If you read this paragraph in a vacuum, it seems like all fire doors have to limit the air infiltration to this level (in most cases this would require gasketing), but this paragraph falls under section 716.5.3 - Door assemblies in corridors and smoke barriers. There are two sections following 716.5.3 that apply to other types of fire doors...
Last week I read a blog post called, "Excuse me, but your slip is showing," from Constructive Thoughts, the blog of Sheldon Wolfe. I'm a sucker for a well-researched article on a code-related topic, so I sent Sheldon an email asking if I could reference his post here. Sheldon told me to have at it, but also said that it wasn't very satisfying for him to write this type of article - where you research every angle and end up without a useful conclusion.
It's time to clean out my inbox again! Here are some of the reader photos I've received. Thanks to all who sent them!
I need some help, and after giving the architect my suggestions I told him that I'd ask all of you for ideas.
I saw this church from the highway on our way into Roanoke, Virginia last week - it's St. Andrews Catholic Church, and I just knew it would have some nice doors. As soon as I approached the building from the parking lot, I spotted the meeting stile gasketing. Most people would probably see the building as a whole, or maybe the beautiful pulls, but I couldn't get past the gasketing.
"It's not what you know, it's who you know..."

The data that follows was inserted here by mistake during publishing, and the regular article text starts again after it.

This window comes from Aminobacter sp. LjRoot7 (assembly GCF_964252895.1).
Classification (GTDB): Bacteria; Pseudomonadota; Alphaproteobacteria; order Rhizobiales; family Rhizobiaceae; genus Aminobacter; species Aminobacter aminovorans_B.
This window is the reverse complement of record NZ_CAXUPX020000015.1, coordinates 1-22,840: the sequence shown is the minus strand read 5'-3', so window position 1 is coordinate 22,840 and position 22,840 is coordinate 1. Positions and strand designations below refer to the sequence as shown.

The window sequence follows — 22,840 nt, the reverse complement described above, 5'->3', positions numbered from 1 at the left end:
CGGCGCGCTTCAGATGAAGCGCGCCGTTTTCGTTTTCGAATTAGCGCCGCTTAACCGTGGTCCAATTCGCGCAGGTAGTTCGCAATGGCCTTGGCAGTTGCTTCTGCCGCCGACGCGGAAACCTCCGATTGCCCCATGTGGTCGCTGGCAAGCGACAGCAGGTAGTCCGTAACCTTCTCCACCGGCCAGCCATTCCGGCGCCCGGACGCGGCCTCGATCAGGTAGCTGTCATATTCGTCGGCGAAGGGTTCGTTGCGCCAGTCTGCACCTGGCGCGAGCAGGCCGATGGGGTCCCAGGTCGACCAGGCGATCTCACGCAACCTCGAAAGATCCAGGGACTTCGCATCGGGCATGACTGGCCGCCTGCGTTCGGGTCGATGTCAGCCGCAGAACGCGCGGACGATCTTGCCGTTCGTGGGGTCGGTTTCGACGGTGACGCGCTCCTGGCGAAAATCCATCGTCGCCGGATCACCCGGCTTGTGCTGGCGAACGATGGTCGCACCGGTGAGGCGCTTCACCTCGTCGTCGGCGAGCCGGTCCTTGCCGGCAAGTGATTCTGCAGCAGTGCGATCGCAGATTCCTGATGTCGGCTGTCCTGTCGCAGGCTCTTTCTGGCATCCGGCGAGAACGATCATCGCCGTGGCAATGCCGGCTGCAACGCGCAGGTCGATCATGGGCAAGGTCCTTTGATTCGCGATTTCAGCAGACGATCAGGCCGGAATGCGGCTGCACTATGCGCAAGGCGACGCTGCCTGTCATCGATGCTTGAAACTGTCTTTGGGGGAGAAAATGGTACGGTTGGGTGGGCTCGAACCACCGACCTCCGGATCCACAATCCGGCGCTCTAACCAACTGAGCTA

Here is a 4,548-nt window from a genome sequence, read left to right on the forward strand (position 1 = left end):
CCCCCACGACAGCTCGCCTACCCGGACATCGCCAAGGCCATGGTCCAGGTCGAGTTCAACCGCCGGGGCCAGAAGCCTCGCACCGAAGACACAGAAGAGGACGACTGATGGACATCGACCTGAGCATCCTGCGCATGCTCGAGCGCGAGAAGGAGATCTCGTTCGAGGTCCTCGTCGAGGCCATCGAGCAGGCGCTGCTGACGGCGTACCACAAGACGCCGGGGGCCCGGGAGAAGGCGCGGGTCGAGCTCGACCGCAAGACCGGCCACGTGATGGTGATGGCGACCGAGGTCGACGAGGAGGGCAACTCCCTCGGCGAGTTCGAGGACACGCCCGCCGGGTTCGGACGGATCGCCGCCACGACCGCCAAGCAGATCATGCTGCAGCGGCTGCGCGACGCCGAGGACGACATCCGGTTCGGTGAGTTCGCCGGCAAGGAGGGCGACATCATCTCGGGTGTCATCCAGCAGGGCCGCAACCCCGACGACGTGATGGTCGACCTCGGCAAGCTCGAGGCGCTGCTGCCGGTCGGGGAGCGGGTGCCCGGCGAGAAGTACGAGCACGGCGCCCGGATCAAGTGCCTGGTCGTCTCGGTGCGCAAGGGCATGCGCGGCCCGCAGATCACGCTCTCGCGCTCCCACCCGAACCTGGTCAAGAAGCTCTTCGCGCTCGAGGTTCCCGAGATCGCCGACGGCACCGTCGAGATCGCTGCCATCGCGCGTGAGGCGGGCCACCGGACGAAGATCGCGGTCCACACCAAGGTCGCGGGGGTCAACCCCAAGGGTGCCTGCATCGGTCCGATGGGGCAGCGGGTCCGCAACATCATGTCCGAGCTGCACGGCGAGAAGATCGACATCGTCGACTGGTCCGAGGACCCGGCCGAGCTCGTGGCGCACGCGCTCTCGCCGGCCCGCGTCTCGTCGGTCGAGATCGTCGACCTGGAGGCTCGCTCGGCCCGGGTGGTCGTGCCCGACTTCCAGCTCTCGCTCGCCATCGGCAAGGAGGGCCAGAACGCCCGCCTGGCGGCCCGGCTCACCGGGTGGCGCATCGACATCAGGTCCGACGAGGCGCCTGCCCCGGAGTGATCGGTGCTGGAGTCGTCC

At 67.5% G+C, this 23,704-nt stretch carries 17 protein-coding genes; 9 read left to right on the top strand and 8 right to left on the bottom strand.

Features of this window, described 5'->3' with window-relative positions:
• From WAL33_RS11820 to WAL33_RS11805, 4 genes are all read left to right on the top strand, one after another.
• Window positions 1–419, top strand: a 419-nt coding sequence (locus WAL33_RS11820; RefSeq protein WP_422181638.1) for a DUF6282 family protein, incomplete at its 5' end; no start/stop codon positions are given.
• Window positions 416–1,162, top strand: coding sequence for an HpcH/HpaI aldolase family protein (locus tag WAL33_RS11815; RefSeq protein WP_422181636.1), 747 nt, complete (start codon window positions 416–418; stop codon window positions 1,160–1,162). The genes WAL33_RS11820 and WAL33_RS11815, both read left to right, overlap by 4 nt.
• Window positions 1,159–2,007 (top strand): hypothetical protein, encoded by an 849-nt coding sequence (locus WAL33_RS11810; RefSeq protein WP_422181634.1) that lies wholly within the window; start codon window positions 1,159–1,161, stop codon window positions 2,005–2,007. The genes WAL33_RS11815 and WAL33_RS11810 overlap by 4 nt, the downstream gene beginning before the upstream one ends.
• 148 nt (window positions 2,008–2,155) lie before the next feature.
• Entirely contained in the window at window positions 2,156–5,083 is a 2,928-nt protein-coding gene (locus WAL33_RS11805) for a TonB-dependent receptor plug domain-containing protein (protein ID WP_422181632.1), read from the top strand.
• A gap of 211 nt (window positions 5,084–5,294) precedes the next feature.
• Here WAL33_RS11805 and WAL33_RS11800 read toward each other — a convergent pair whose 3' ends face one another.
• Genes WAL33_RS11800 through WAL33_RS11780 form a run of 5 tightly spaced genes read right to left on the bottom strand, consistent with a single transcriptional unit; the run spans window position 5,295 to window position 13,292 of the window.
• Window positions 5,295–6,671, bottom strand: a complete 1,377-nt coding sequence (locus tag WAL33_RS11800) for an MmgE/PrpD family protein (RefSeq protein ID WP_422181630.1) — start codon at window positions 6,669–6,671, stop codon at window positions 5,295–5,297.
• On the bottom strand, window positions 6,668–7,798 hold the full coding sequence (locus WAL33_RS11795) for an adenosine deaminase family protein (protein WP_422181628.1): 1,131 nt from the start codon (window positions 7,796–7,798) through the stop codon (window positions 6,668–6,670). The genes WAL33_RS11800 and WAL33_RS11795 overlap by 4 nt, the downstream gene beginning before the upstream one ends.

According to the International Building Code (IBC), every required exit stairway that extends more than 75 feet ABOVE the lowest level of fire department vehicle access (high rise buildings), and every required exit stairway that serves floor levels more than 30 feet BELOW the level of exit discharge must comply with the referenced sections on smokeproof exit enclosures. (IBC 2009 - 403.5.4 & 405.7.2, IBC 2003 & 2006 - 403.13 & 405.8.2)
This is the 6th post in a series about fire doors and the results of a recent (unscientific) survey.
The 2009 edition of the International Building Code (IBC) contains an important change that's easy to miss if you're not looking for it. I stumbled across it a few months ago when someone asked me about the exception for cross-corridor doors without positive latching in I-2 occupancies.
One of our specwriters recently received a memo from an acoustical consultant regarding a school project that he was working on. The memo referenced a standard called ANSI-ASA S12.60 - Acoustical Performance Criteria, Design Requirements, and Guidelines for Schools.
One of my (non-hardware industry) friends commented recently that she's been reading this blog and can't believe how complicated doors and hardware are. It's true! There are a thousand ways to screw up a door and I've made my share of mistakes over the years, but at this point I often spot problems from across the room while "regular" people continue to walk through the doors without noticing.
An astragal is a piece of molding used on a pair of doors or between the top and bottom leaves of a Dutch door, to provide security, protect against weather conditions, prevent light or sound transmission, or to retard the passage of smoke, flame, or gases during a fire. On a Dutch door the astragal is used to close the bottom leaf in conjunction with the top leaf. An astragal should not be confused with a mullion, which sits between (fixed) or behind (removable) the meeting stiles of a pair.
The 2007 edition of NFPA 80 contains an important change regarding the clearance at the bottom of a fire rated door. In previous editions of this standard, there was a somewhat confusing table (Table 1-11.4) listing different allowable clearance dimensions depending on the flooring material. The 2007 edition simplifies this requirement, allowing 3/4" clearance under the bottom of the door regardless of the flooring. The only exception is when the bottom of the door is more than 38" above the floor, ie. dutch doors and counter shutters.